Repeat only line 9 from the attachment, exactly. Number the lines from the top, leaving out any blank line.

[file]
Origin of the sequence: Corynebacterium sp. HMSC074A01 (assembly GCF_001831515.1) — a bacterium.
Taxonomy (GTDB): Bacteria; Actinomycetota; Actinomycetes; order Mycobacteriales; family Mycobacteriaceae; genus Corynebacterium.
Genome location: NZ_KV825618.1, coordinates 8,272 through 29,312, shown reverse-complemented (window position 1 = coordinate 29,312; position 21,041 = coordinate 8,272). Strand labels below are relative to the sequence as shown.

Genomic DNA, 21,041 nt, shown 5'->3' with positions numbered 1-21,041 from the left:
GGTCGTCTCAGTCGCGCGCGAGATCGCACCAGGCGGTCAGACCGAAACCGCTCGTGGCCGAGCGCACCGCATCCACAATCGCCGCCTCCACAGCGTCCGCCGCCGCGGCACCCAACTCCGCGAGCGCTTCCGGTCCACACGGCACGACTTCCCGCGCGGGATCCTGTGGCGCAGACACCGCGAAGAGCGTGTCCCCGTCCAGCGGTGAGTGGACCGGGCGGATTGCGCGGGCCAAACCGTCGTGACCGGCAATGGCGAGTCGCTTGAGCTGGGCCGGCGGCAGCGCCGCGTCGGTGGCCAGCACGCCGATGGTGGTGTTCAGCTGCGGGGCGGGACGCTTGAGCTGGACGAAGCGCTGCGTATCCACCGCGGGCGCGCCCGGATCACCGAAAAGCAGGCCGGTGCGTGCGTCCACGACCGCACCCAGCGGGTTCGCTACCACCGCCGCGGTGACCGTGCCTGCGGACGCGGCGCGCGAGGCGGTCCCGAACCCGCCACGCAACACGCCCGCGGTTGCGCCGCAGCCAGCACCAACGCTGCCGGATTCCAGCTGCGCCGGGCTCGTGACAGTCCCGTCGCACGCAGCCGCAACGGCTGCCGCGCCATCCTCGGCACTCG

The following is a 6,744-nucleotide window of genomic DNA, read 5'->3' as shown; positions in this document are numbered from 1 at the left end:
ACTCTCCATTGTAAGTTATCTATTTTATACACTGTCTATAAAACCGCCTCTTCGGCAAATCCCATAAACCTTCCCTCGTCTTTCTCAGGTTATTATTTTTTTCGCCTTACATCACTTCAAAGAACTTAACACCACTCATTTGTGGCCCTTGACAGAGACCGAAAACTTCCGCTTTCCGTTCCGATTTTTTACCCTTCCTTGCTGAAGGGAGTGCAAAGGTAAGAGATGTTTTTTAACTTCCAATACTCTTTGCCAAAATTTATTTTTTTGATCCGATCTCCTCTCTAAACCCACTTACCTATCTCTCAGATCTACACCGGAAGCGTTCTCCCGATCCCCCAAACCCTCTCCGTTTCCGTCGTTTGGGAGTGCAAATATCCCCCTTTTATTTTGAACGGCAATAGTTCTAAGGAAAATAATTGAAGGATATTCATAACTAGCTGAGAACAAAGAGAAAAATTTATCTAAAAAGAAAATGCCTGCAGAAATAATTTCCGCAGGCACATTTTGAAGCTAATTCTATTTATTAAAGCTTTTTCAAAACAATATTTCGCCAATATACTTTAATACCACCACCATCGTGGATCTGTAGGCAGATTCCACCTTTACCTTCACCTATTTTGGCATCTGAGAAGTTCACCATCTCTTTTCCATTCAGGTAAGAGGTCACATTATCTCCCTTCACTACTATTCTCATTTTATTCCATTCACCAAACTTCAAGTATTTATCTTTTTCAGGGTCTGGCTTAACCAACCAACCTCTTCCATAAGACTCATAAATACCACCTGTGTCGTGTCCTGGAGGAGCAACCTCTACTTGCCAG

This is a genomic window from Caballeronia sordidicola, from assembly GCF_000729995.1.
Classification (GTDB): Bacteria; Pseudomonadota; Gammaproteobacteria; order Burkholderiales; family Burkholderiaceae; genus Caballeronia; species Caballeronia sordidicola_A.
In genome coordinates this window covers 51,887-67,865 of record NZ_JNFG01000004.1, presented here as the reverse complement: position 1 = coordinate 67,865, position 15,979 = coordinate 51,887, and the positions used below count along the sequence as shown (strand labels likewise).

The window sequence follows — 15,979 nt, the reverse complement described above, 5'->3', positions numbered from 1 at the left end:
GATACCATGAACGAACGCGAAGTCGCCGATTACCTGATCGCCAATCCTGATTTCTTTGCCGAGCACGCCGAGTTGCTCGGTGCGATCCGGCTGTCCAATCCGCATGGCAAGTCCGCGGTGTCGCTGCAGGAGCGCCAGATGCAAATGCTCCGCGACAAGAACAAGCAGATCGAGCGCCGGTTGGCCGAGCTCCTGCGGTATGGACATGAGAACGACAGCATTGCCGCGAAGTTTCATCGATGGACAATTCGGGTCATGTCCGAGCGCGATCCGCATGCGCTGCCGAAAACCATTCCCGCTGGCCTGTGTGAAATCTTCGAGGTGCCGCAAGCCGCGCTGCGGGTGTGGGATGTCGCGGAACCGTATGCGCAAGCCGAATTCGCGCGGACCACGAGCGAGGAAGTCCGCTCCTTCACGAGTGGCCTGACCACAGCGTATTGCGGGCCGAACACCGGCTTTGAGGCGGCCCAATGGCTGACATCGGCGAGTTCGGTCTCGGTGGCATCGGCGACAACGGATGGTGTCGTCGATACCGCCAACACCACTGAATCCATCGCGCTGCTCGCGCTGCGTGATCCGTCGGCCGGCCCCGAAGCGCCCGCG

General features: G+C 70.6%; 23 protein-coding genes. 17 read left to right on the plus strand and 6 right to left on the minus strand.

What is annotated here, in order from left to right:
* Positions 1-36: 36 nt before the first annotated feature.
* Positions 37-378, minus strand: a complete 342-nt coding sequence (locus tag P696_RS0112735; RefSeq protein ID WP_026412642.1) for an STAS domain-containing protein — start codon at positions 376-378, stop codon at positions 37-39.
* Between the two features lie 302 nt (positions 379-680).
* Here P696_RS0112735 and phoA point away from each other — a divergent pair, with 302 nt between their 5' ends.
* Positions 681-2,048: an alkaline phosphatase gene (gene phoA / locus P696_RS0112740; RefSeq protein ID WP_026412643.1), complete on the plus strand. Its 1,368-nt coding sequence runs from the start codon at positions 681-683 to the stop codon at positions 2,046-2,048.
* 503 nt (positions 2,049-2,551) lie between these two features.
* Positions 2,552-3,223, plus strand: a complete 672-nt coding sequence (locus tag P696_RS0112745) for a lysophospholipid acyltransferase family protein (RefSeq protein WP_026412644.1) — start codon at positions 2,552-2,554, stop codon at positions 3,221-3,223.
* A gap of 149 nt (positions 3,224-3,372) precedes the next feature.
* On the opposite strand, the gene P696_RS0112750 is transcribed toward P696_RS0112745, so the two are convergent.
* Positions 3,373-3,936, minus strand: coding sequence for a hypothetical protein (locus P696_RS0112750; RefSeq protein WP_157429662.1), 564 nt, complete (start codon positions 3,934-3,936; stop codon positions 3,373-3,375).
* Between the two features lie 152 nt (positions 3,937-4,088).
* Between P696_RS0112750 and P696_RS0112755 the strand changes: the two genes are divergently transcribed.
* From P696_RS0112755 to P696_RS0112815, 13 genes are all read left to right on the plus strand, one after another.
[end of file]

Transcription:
Classification (GTDB): Bacteria; Pseudomonadota; Gammaproteobacteria; order Burkholderiales; family Burkholderiaceae; genus Caballeronia; species Caballeronia sordidicola_A.